Words into images

Royal Academy show reveals a thoughtful and reflective Vincent Van Gogh.

Margaret Drabble wrote a couple of weeks ago in the NS about Van Gogh's letters, ahead of "The Real Van Gogh: the Artist and his Letters", a major exhibition just opened at the Royal Academy in London. Here, our art blogger Anna Maria Di Brina looks more closely at the relationship between that correspondence and the paintings on display at the RA.

 

More than 35 original letters, mostly addressed to Vincent Van Gogh's brother Theo, are on display in this exhibition, alongside 65 paintings and 35 drawings. Together, they offer a unique view of the artist's creativity and inner world.

"He was not the mad, tormented genius we used to think," says Ann Dumas, curator of the exhibition. "He was instead a thoughtful, reflective, highly educated man, who thought very carefully about the aim of his work. The letters give a much more rounded view of him than the clichéd image we have."

A review of the show in the Independent takes it for granted that the juxtaposition of words and images is risky, as if the viewer were being told how to experience the paintings. Van Gogh's letters, devotedly preserved by Theo's widow, are certainly full of detailed descriptions of his pictures and his thinking about them. However, instead of lessening the ability of the paintings to speak for themselves, words and colours seem to act in harmony, offering an extraordinary insight into Van Gogh's work. The letters get us to focus our attention on details that were important to the artist, with the result that we get what Ann Dumas describes as a "direct line from his mind into understanding the paintings".

Take The Pollard Willow, for example. Van Gogh's description of "a sky in which the clouds are racing, grey with an occasional gleaming white edge, and a depth of blue where the clouds tear apart for a moment", far from telling us what to see, instead offers poetic clues that enhance our pleasure in the watercolour. When, in another letter, Van Gogh points out to Theo the "very red face" in the Portrait of a Peasant Girl in a Straw Hat, something similar occurs. These remarks help us to concentrate on the sun's reflection caressing the overheated cheeks of the seated young woman.

 

Vision of Arles

"A meadow full of very yellow buttercups, a ditch with iris plants with green leaves, with purple flowers . . . A little town surrounded by countryside entirely covered in yellow and purple flowers. That would really be a Japanese dream," writes Vincent to Theo, describing his recently painted View of Arles with Irises in the Foreground.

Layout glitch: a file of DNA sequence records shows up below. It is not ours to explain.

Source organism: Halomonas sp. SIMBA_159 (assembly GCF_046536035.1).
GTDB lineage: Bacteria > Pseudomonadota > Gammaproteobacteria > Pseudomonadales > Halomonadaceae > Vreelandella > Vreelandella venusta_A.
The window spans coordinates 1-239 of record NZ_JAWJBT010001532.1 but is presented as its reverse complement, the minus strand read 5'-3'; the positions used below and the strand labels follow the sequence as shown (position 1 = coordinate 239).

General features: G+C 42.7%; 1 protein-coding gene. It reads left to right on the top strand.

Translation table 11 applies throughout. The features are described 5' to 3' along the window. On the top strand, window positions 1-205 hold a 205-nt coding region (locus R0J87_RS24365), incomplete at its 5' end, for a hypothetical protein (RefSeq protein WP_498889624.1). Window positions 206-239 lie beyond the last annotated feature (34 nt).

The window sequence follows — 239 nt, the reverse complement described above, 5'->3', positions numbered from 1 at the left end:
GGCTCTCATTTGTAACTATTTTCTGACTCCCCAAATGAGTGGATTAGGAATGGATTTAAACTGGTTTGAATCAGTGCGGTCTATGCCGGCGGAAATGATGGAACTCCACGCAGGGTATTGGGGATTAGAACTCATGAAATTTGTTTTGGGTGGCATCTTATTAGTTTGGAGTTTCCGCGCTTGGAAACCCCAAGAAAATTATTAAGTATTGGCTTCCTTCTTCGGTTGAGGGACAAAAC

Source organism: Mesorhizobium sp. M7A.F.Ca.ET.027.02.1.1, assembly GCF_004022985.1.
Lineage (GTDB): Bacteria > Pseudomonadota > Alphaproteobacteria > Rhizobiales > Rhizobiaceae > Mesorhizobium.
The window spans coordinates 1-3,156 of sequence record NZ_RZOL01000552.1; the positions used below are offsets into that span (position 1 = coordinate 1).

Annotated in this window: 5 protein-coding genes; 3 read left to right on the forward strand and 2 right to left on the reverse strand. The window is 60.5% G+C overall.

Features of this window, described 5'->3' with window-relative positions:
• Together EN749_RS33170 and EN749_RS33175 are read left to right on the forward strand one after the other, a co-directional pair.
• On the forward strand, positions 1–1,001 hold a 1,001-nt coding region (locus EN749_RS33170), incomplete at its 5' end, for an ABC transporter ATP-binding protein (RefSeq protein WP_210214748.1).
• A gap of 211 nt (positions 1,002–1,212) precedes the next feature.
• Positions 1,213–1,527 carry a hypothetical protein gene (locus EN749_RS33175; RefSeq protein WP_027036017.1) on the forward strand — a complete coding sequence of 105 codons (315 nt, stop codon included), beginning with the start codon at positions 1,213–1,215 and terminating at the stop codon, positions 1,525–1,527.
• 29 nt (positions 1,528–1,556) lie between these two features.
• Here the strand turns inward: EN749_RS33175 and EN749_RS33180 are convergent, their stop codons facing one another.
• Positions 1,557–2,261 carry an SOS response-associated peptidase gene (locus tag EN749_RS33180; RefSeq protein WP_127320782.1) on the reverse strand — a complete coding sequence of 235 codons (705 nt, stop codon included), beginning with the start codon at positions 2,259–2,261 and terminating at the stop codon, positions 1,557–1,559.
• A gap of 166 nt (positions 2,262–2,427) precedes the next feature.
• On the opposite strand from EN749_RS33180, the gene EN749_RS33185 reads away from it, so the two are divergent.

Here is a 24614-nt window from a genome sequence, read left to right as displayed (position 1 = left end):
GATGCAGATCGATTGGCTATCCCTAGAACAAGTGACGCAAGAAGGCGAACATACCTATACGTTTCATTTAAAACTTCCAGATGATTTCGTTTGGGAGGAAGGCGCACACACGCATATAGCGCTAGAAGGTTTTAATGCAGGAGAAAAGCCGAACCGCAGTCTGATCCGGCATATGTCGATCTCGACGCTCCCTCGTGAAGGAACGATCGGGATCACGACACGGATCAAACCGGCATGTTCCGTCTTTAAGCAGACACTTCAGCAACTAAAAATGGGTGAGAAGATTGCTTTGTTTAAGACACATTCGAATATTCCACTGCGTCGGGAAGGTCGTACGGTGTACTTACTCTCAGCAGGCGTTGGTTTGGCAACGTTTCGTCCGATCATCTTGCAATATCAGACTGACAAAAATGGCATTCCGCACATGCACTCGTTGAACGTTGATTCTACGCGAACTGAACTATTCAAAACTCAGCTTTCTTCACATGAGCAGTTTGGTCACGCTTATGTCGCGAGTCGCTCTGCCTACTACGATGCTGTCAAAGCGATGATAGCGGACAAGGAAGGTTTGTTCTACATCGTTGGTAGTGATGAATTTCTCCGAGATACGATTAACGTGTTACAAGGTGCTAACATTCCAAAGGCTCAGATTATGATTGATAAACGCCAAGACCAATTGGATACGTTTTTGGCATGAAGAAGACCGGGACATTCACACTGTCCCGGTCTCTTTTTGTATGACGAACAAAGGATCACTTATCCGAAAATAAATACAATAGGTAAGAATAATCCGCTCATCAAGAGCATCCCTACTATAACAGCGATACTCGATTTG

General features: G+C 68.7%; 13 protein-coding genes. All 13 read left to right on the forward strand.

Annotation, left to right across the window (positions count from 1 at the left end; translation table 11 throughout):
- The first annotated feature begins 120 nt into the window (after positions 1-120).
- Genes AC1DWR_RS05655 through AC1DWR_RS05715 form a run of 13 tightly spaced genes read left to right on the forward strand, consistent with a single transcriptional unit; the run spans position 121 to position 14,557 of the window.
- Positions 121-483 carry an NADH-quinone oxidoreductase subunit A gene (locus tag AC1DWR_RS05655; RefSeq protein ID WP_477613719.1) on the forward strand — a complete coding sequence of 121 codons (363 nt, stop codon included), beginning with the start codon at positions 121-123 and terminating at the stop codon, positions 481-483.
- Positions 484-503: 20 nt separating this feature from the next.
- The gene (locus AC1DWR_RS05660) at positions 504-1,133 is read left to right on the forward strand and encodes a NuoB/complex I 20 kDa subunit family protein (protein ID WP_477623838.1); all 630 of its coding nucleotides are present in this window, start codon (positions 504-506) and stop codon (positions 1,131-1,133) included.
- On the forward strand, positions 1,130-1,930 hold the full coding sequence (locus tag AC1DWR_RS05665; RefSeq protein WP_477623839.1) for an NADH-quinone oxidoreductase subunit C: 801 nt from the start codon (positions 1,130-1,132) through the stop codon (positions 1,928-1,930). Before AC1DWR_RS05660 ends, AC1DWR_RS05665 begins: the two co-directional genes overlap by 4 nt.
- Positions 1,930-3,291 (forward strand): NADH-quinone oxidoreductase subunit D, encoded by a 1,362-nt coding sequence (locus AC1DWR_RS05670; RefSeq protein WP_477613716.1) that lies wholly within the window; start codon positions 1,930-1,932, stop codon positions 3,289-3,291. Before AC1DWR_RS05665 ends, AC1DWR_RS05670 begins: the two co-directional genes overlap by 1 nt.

The artist's enchantment with nature is contagious. Watching the oil painting hanging beside these lines, it is impossible not to imagine Vincent standing in an open field, the sun burning his face, enjoying the colourful view. It's almost as if we are seeing things through the painter's own eyes.

It is interesting to notice how words and sketches are juxtaposed and intermingled in the letters. The mixture highlights the fever and excitement of self-expression and creation (something one sees elsewhere, in Frida Kahlo's visual diaries, for example). The same hand writes and draws. Lines from the drawings occasionally leak out into the text. Likewise, the text, particularly when the artist is short of paper, continues on the backs of drawings. At times, the words end up becoming images themselves -- the word "joune" (yellow), for instance, handwritten on a sketch of a field of buttercups in the letter accompanying View of Arles.

Even though Van Gogh's work would resonate without any textual accompaniment, his words nonetheless open new perspectives on its meaning. But all the same, there's no chance of the letters ever getting in the way of the paintings. As he wrote in one of his last letters to Theo, "These canvases will tell you what I can't say in words."

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David Keenan's new novel is a dizzying recall of adolescence

This Is Memorial Device vividly recalls the teen years of the post-punk generation. I'm just not sure I wanted to remember.